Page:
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The Least They Could Do: Amazon Charges 1 Cent To Meet French Free Shipping Ban Re:Not France vs US (308 comments)

Funny that it was France that pioneered huge supermarkets outside of the cities a long time ago. Hell, they invented the "hypermarché" ( )! Of course that's killing the small retailers in the inner cities.

about two weeks ago

FAA's Ruling On Smartphones During Takeoff Has Had Little Impact Re:Maybe the FAA should inform the stewardesses (128 comments)

What airline is that? There are Standard Operating Procedures. They make their own rule.

As far as I know, the FAR's basically say that it is up to the operator (the airline) to decide which devices are OK to use [1491.21, and, for typical airline operations: 121.306].

about three weeks ago

WebODF: JavaScript Open Document Format Editor Deemed Stable Re:zotero (91 comments)

Generally, something like Dropbox and LaTeX work fine - unless you have two people editing the same file at the same time. Then, any VCS or something like Dropbox fail miserably. I have tried, but of course I'd like to keep using my local Aquamacs instead of a web-based solution. Maybe I'll write a synchronization tool for Emacs. The issue is then that we need to integrate people who don't use Emacs...

about three weeks ago

WebODF: JavaScript Open Document Format Editor Deemed Stable Re:Wow! (91 comments)

No "track changes", as it seems. :-(

about three weeks ago

WebODF: JavaScript Open Document Format Editor Deemed Stable Wow! (91 comments)

This is fast and responsive. Does it avoid long-standing Word problems, such as figures that jump away from captions, paragraphs that adopt the adjacent style just because you're moving them around, and the like? For professional writing, I'll stick to LaTeX for now. For collaborative writing, something like this could be nice (and improve on half-baked solutions like the editor in OneDrive (very slow) or Google Doc (not word-compatible). So, I think this would have to be able to export / import Word docs seamlessly, due to business pressure everywhere...

about three weeks ago

Microsoft Wants You To Trade Your MacBook Air In For a Surface Pro 3 Air hardware falling behind... (365 comments)

If it wasn't for the operating system, the Air would be losing quickly this year against its competitors. It's about time that Apple released a Retina version, or an "Air" style version of the MBP.

about a month ago

Teaching College Is No Longer a Middle Class Job Assistant Professor in Tech: Having' a good time! (538 comments)

Sorry to spoil the party, but I'm having a good time.

Yes, I spent my late 20's and early 30's doing a PhD and a longish poorly-paid post-doc at one of the top US institutions. But I enjoyed it. I did not have to do my professor's work. I develop a research agenda instead.

I'm tenure-track faculty at a very large, research-intensive state school now. My salary is where I'd start out at Google as an engineer with a PhD, because the university has recognized the need to compete with the private sector. I chose not to take the Google job at the time because I wanted to run my own lab, but the decision was close. I now have a few PhD students, some very limited grant money coming in. I do have to teach: some of it is fun, and I'm trying to give something back to my "customers" without spending valuable time on it (which I need to spend on research).

I do see some people that work crazy hours. They tend to either be very good at what they do, or they go for every grant opportunity they see (and still have a poor success rate). With the low chances of getting a proposal funded at certain important institutions (like NSF, NIH), I feel I need to economize and only send in core work.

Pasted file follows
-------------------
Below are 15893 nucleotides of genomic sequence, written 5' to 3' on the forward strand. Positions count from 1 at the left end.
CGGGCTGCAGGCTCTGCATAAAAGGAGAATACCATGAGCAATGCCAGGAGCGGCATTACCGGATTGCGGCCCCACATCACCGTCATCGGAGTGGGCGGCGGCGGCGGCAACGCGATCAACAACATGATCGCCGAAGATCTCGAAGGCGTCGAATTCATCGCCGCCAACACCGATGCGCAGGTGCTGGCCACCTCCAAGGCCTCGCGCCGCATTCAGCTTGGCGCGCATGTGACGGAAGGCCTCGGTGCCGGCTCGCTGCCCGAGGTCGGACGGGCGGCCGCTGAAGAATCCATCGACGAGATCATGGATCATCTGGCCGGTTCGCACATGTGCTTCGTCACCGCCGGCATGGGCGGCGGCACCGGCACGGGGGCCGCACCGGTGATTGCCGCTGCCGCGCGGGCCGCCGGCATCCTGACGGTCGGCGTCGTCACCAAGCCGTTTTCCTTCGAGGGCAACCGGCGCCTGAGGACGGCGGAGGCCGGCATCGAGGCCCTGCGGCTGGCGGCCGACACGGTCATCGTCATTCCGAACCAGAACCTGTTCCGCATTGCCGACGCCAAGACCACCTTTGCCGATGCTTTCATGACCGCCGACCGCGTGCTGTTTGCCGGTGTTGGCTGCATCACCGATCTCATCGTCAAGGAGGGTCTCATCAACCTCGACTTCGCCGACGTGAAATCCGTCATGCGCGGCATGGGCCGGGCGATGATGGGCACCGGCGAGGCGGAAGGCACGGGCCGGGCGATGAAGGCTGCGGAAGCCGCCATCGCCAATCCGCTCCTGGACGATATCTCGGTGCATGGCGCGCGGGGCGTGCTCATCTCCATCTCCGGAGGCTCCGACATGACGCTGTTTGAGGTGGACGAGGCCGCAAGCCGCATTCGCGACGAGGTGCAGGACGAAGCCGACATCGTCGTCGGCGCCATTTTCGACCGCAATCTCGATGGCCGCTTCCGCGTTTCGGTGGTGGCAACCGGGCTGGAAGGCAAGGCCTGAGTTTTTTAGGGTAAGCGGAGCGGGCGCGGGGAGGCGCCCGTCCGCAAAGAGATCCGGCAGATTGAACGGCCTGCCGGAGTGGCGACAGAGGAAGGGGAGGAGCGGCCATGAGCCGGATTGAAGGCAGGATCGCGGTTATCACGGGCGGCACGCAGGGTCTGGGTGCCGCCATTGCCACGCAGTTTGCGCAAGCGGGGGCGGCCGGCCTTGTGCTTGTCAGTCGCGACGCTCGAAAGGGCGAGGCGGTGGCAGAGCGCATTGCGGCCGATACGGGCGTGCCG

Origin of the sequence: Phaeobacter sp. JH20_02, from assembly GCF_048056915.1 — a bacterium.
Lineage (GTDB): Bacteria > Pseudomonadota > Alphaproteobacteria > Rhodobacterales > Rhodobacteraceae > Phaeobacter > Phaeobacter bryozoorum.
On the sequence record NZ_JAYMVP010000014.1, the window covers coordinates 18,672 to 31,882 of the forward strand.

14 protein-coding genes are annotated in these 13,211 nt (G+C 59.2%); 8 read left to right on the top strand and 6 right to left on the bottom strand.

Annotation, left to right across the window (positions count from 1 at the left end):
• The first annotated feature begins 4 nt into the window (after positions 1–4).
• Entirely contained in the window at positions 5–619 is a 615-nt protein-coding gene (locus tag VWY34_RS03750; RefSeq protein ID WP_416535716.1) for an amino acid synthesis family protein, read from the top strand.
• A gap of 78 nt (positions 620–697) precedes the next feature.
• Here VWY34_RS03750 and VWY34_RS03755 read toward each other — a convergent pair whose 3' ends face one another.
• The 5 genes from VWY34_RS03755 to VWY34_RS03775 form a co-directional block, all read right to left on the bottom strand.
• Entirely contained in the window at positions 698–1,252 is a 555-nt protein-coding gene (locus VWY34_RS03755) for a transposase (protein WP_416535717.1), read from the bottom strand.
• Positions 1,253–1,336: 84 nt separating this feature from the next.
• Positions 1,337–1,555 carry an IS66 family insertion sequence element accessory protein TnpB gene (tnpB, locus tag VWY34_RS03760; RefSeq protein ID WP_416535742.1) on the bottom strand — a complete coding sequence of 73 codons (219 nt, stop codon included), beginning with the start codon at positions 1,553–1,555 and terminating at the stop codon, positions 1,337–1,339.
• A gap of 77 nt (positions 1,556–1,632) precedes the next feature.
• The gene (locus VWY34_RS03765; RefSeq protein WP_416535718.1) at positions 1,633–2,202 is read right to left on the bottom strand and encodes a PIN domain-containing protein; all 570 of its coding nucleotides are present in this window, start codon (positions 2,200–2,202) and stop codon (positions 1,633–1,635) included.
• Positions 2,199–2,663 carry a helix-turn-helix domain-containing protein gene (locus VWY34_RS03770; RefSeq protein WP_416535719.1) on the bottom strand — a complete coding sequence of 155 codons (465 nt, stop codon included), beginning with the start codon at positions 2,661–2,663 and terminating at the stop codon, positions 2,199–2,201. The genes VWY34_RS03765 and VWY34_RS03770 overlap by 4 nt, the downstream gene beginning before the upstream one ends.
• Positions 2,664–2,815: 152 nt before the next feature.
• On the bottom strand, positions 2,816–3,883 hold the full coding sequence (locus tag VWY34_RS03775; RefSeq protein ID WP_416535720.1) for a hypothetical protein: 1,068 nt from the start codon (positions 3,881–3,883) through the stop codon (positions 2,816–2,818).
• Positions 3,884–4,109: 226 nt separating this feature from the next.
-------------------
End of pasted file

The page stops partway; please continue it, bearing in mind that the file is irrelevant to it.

Yes, a lot of teaching is offloaded on teaching faculty with year-to-year jobs. Science is not in their career goals, but they are much more dedicated educators. Given the poor preparation and an attitude among our undergrads to "pick up a degree" in lieu of "learning something profound", I think this is the right choice. We do not work with adjuncts all that much, but it's widely agreed that working as an adjunct for more than a year is labor of love, not a career.

I'm happy with my job for it offers plenty of intellectual and practical freedom. The downside is having to live in a college town rather than in NYC or SFO, or in a much more interesting European city. I'll live with this trade-off.

about a month ago

Teaching College Is No Longer a Middle Class Job Administration: regulation and legal exposure (538 comments)

It is true that many universities world-wide are run more my administrators and their helpers, sucking up resources that are not spent on the universities core mission. In the U.S., anyway, a good bit of that has to do with two things: (a) regulation forces universities to check and double-check compliance with a complex set of rules imposed by federal and state governments and other sponsors. (b) Exposure. A larger university is much more likely to lose large sums of money (and public credibility) as a result of litigation when things go wrong. The system over-reacts because the stakes are high. In science, empiricism means that we do not conclude anything from anecdotal evidence (sample size: one). "Learning from experience" in policy-making means that when one person messes up one thing, everybody else will have to fill out more forms for rest of their lives.

about a month ago

Wikipedia Mining Algorithm Reveals the Most Influential People In History evaluation? (231 comments)

I wonder how this is evaluated, if at all. As others have been pointed out, the fact that Carl Linnaeus means that they define "influence" in a fairly poor, counter-intuitive way. Many mentions might make someone famous, but not influential in a deep sense. Deep influence, to me, affects the answer to a simple question. If the contributions of person A hadn't been made, would our world be a fundamentally different place? This will work for largely fictional figures (such as Jesus), as for evil people (Hitler). It will, IMHO correctly state that Mary (as in mother of Jesus) or Queen Elizabeth weren't all that influential.